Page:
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CQL - Continuous Query Language

In today’s data driven economy, organizations depend heavily on data analytics to stay competitive. Advances in Big Data related technologies transformed how organizations interact with data and as a result more and more data is generated at ever increasing rates. And most of these data is available as continuous streams and organizations utilizes stream processing technologies to extract insights in real-time (or as data arrives). As a result of this change in how we collect and process data stream processing platforms like Apache Storm, Spark Streaming and Apache Samza were created based on about a decade of experience using Big Data processing technologies such as Hadoop.

But these modern platforms lack support for SQL like declarative query languages and require sound knowledge on imperative style programming and distributed systems to effectively utilize them. But for broader

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Freshet - CQL based Clojure DSL for Streaming Queries (Draft)

This blog post is still a draft.

Interest on continuous queries on streams of data has increased over the last couple of years due to the need of deriving actionable information as soon as possible to be competitive in the fast moving world. Existing Big Data technologies designed to handle batch processing couldn’t handle today’s near real-time requirements and distributed stream processing systems like Yahoo’s S4, Twitter’s Storm, Spark Streaming and LinkedIn’s Samza were introduced into the fast growing Big Data eco-system to tackle real-time requirements. These systems are robust, fault tolerant and scalable to handle massive volumes of streaming data, but lack first class support for SQL like querying capabilities. All of these frameworks provide high-level programming APIs in JVM compatible languages.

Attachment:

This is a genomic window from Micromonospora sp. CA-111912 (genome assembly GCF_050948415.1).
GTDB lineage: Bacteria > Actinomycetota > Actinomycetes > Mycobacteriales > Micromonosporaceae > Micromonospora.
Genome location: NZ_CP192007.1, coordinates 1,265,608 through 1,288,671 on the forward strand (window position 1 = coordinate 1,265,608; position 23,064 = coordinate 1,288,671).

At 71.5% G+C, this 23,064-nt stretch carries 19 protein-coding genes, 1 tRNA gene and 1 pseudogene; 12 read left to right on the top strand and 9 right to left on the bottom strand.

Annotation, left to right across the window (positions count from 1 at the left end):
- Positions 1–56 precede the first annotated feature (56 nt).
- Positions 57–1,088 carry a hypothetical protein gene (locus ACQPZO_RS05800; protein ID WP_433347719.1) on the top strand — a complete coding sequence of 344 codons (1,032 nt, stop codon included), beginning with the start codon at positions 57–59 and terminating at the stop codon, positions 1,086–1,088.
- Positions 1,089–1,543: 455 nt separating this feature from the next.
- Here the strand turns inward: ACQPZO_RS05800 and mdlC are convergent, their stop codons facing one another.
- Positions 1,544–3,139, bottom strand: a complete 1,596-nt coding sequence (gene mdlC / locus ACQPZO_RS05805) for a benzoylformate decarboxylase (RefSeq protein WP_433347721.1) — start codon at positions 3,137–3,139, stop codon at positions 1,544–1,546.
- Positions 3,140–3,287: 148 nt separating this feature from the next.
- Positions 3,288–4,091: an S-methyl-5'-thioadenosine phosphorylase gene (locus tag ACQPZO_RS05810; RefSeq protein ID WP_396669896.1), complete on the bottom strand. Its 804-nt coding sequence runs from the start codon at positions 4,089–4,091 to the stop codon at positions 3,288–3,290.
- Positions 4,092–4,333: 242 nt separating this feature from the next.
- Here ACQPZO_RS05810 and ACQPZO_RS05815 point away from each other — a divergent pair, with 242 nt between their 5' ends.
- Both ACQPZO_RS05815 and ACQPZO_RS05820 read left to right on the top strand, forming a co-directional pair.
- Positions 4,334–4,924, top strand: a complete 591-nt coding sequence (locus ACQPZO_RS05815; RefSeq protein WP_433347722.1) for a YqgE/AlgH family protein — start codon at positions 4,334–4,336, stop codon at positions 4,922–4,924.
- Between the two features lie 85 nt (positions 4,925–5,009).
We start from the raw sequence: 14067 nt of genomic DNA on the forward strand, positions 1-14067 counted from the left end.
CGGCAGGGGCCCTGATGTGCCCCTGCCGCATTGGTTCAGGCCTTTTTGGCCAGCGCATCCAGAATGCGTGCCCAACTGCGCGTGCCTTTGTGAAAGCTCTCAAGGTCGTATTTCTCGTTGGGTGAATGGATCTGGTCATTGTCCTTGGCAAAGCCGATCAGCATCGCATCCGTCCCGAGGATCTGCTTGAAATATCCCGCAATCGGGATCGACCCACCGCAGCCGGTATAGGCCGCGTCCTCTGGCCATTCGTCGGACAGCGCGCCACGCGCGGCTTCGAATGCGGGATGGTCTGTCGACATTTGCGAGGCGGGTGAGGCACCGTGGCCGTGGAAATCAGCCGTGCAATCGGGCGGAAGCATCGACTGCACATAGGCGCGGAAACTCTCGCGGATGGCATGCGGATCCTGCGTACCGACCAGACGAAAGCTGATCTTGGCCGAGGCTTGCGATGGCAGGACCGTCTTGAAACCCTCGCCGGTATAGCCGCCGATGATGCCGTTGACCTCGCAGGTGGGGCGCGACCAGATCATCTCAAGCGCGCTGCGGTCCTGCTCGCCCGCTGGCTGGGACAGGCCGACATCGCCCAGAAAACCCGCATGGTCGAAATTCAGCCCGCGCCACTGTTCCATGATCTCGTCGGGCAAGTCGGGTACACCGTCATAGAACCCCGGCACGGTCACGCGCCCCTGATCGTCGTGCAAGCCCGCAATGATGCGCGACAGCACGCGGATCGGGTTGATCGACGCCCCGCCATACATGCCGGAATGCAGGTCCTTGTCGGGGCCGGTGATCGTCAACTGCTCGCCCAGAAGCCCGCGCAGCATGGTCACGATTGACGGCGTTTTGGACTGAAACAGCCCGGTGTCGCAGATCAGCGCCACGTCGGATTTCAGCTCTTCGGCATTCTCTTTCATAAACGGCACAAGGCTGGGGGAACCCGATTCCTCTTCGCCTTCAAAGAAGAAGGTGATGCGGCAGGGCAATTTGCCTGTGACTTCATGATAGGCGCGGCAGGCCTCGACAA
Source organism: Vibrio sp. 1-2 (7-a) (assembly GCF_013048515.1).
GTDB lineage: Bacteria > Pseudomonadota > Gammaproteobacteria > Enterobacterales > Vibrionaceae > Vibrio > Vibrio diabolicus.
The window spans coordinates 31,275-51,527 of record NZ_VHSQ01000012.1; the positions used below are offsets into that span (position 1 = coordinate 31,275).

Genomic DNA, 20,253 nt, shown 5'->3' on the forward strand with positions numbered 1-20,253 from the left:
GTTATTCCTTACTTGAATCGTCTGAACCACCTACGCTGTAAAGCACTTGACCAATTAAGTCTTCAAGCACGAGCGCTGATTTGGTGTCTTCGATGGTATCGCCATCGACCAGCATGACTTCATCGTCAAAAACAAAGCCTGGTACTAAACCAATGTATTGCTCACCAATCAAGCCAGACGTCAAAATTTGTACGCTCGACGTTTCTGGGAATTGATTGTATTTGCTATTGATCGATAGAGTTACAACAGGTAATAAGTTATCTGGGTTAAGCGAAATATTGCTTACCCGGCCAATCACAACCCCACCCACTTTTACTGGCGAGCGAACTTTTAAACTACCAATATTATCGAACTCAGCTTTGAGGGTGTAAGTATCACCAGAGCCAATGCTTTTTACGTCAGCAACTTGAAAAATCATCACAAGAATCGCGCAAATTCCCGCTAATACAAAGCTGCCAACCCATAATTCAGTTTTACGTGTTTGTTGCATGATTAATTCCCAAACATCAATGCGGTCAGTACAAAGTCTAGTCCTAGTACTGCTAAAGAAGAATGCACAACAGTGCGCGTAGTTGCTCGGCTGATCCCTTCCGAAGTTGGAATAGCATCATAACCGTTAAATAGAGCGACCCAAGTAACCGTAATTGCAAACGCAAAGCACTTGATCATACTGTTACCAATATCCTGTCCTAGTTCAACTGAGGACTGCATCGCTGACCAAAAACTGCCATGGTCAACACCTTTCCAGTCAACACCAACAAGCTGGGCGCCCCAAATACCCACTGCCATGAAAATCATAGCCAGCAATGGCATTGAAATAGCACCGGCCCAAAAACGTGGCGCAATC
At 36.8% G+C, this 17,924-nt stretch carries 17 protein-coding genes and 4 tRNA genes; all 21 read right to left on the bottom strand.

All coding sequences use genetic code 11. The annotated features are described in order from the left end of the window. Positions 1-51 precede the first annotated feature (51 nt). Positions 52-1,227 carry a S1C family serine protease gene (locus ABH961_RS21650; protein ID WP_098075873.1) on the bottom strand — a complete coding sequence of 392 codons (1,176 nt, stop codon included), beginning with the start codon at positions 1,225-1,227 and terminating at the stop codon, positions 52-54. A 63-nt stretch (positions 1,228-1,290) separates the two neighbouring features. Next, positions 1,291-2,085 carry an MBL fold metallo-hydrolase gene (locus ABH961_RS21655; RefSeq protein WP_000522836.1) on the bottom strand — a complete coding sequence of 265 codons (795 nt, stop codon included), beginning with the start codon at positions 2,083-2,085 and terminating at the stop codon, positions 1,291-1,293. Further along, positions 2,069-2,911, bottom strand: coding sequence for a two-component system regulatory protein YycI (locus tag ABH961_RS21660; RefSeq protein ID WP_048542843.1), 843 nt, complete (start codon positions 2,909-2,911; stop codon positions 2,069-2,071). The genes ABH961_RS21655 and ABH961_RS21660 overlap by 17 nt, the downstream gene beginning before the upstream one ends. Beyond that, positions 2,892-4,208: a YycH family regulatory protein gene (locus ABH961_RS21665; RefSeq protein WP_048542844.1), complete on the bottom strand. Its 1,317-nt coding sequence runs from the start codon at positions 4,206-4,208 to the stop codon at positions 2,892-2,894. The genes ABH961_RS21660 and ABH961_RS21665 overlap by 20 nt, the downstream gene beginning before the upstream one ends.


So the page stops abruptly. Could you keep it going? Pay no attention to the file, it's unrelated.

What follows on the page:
In the golden era of stream processing research, a lot of work has been done

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Good Reads: October 9th 2014

  • Mining of Massive Datasets - This is a very interesting book which covers many topics in Big Data including Map-Reduce, Recommendation Systems, Mining Social-Network Graphs, Dimensionality Reduction and Large-Scale Machine Learning. I am currently in the 2nd chapter, but found lot of interesting things related to Map-Reduce such as modeling relation algebra using Map-Reduce which is really interesting. Those who are interested in large scale data mining can also follow the free online course from the authors of this book.
  • Visualizing MNIST: An Exploration of Dimensionality Reduction - This is also a really interesting post about dimensionality reduction in the context of machine learning. The post is well written, even someone not familiar with machine learning, deep learning and dimensionality reduction can read and understand underlying concepts with the help of awesome

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Good Reads: September 30th 2014

  • Linearizability versus Serializability - Clarifies the differences between linearizability and serializability, two important properties about interleavings of operations in databases and distributed systems.
  • Paper Summary: High-availability distributed logging with BookKeeper - Distributed logging with high availability and many distributed readers are interested in reading the logs.
  • Turning the database inside out with Apache Samza - Different way of thinking about databases and how we develop database backed applications. Propose the idea of applying Stream abstraction everywhere, from database to backend web services to the UI.

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Academic Writing With Markdown, Pandoc and Emacs

LaTeX is the de-facto standard for academic writing. And there are several editors available for LaTeX. But the problem with these editors and generally editing LaTeX in any editor like Emacs is the fact that LaTeX is not writer friendly. LaTeX commands will dominate your document and can be distracting most of the time.

What we want is writer-friendly LaTeX editor as described here1. But we don’t have such a editor with features described in [1]. One alternative I found2 is to use combination of Markdown, Pandoc and LaTeX.

Basic process is as follows:

  1. Create LaTeX header and footer files, where header includes up to the abstract and footer include bibliography and document end tag. Any package imports or new command definitions can go in header.
  2. Write the main content in Pandoc Markdown.
  3. Convert Markdown file to LaTeX using Pandoc.
  4. Append generated LaTeX file and footer latex file